Another game, and another packed full of incidents - though, that possibly masks just how bad the match was as a spectacle, with neither Sunderland or Hull able to take full advantage of how badly the other were playing.
This game felt like one we could and should possibly win - Hull’s home form is poor and our away form is good, and we had a number of our better players fit and available. Hull, on the other hand, were missing a few of their regulars and going off the comments of their fans on Twitter, they weren’t particularly happy with the team selection from Liam Rosenior.
I was a little surprised with Mowbray’s team selection given the performance last weekend - I’ve come to realise he’s very loyal to certain players and, regardless of how they’ve played, he likes to stick by them. Whilst a number of lads returned to the bench, and Alex Pritchard missed out through injury, there was no starting place for Patrick Roberts - someone Mowbray talked up as the most talented player in his squad early in his reign.
Clarke came in, with Rossco, Jewison Bennette and Dan Ballard amongst the substitutes, but the starting eleven was more of the same bar the one forced change in midfield.
I was perplexed by the decision to start Dan Neil and Elliot Embleton as they’ve struggled to put a string of decent performances together for a while, but they partnered Corry Evans in midfield, with Clarke and Amad up top with Ellis Simms.
Hull’s team didn’t put the fear of god into anyone and having seen the two teamsheets, the first half was predictably dull - bar a half chance from Simms, we offered very little. Hull probably had more of the better opportunities but they were just dangerous crosses into the area that were dealt with well by the defence, and the only other real point of note was Danny Batth going off injured early in the half. We hope it’s nothing too serious, but he went down clutching his calf and that means he’ll need a scan before they know how bad things are. Luckily for us the return of Dan Ballard is well-timed, but it means we’ll be without a man who has probably been our player of the season so far for the foreseeable future.
I was hoping Mowbray might have taken a gamble at the break and made a couple of changes - as far as I could tell, the three points were up for grabs and a couple of positive substitutions might have given us some fresh impetus in the second half - but he predictably stuck with the Lads who had started the game.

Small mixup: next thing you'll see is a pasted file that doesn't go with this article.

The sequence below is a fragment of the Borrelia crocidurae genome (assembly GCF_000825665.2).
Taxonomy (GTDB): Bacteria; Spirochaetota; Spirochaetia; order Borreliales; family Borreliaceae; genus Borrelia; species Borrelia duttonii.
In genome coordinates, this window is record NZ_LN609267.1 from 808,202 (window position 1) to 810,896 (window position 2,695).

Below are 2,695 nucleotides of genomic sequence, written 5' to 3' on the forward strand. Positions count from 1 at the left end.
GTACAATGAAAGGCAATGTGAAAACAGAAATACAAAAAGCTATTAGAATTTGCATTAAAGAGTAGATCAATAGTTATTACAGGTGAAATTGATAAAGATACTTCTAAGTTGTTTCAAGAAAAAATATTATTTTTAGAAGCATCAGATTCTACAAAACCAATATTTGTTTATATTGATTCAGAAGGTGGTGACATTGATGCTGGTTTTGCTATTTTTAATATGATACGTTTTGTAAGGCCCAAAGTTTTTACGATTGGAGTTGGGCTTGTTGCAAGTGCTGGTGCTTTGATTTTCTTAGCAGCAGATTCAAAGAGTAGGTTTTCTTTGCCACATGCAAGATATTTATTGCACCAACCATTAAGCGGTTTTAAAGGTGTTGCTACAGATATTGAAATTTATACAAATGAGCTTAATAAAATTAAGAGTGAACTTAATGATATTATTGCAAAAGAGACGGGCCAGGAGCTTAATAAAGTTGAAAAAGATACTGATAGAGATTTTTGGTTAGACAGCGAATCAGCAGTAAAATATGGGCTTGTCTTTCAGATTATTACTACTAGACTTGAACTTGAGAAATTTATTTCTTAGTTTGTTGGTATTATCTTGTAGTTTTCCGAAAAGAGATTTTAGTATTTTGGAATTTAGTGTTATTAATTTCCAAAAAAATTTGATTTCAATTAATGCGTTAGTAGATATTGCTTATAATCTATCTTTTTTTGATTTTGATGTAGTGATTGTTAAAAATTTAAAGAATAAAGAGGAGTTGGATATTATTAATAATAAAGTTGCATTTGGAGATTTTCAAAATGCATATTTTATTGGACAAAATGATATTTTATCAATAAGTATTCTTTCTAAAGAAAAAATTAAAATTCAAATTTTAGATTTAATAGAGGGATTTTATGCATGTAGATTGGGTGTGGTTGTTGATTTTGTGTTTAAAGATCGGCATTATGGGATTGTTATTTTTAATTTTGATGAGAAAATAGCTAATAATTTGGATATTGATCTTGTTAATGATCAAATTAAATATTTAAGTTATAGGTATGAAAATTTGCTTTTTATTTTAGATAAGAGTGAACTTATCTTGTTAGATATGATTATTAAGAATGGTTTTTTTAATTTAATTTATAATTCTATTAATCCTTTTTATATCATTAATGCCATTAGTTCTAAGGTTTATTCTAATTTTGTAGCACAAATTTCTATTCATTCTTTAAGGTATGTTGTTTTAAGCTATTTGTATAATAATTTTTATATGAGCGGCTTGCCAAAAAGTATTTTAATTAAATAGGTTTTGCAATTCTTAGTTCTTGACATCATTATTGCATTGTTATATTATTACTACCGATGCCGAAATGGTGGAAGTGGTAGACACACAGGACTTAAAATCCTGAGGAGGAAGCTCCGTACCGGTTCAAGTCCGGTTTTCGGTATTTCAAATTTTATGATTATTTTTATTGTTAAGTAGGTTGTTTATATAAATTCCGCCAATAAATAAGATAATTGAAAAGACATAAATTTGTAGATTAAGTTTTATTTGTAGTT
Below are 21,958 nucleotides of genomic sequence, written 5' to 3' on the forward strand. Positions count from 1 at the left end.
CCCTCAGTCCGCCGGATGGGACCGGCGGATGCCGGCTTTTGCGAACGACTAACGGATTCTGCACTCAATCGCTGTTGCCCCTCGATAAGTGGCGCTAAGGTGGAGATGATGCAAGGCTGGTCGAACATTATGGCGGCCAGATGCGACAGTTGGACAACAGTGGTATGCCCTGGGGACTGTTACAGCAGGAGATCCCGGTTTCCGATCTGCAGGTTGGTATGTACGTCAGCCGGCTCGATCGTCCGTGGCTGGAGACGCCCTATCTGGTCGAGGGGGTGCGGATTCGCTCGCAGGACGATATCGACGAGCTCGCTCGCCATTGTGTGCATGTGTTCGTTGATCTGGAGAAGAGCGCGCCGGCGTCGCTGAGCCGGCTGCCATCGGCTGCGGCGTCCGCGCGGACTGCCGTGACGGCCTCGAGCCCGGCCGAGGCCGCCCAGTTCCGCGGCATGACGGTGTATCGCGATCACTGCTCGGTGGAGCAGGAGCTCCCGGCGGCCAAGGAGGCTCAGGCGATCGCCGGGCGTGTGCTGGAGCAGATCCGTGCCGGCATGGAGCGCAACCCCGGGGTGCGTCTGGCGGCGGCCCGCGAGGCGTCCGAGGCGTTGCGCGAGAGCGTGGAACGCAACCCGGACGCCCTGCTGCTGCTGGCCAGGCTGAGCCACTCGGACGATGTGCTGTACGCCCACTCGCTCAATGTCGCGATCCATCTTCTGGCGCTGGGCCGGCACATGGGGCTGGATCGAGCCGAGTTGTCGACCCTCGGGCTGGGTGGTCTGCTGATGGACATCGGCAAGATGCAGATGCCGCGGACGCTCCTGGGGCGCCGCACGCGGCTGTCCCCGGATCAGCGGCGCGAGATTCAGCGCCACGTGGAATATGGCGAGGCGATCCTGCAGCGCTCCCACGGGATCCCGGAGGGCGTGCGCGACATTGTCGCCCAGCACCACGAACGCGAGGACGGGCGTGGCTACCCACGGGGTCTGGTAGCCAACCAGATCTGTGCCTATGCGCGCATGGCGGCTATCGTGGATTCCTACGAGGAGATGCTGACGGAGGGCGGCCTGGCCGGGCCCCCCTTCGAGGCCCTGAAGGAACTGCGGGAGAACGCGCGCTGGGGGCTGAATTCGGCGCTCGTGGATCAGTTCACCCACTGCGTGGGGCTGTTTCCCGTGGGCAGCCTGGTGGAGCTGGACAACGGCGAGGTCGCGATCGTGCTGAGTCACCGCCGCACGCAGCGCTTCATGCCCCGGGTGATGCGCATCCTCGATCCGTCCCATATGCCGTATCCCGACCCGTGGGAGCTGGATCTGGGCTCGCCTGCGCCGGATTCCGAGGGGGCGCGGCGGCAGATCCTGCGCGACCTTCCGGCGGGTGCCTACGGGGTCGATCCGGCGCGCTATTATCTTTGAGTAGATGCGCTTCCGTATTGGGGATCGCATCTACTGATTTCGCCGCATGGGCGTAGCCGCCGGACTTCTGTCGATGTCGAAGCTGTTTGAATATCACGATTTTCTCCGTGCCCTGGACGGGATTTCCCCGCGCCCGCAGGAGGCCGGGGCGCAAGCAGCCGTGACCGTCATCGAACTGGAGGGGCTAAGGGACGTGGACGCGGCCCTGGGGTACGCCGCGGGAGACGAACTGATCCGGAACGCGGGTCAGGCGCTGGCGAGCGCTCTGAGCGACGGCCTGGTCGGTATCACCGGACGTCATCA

And guess what... we started shite. Hull got a penalty after a foul in the box by Ballard (depending which angle of the replay you saw will determine if you think he got the ball first) and, luckily, Óscar Estupiñán put it wide.
Then came the next big moment in the game - a red card for Embleton, who lifted his foot high instead of heading the ball, pocketing a red card and injuring himself in the process.
Mowbray’s response was to make the three changes he probably should have made at the break, with Cirkin coming on for Alese, Stewart making his return in place of Simms, and Roberts coming on for Clarke.
Yet despite the changes, most of the irritations and problems from the first half of the game continued - we struggled to get the ball moving, to break down their defence, and perhaps most irritatingly of all, we struggled to stop crosses into the box.
But we persisted, and thankfully Hull didn’t want to capitalise on our misfortune, which led to our first real chance of the game - and a goal!
Patrick Roberts played a superb ball forward which put Ross Stewart through on goal, and with the keeper rushing towards him and presumably expecting a lobbed shot, Stewart stuck it under him and into the net to give Sunderland the lead - his first goal since his last game against Rotherham in August.
Hull responded well though, and got their equaliser through Tufan - nobody closed down the midfielder who stuck the ball into the area, and we were outnumbered at the far post at the Turkey international stuck it into Anthony Patterson’s net to make it 1-1.
In reaction to conceding the goal, Mowbray opted to bring off an attacker for a midfielder, with Abdoullah Ba replacing Amad for the final five minutes of normal time.
Nothing else of note occurred and we escaped Humberside with a point - and to be honest, if you had offered me one after we conceded a penalty and then went down to ten men I probably would have snapped your arm off for it.
There were a few positives - an assist for Roberts, a great goal for Ross Stewart, and almost a full game for Dan Ballard - but there were also negatives, and they’re largely the same issues that have plagued us for a while now.
We move on. We won’t remember this game come the end of the season, and it wasn’t the best performance we’ve had on the road, but a point away from home is not to be grumbled at and we’ve got to thank Hull for being as poor as we were.
My man of the match: I thought Luke O’Nien was great again. Considering he’s the least experienced centre half we have, he took control after Batth went off and defended brilliantly throughout. Another top performance from a lad who never lets us down.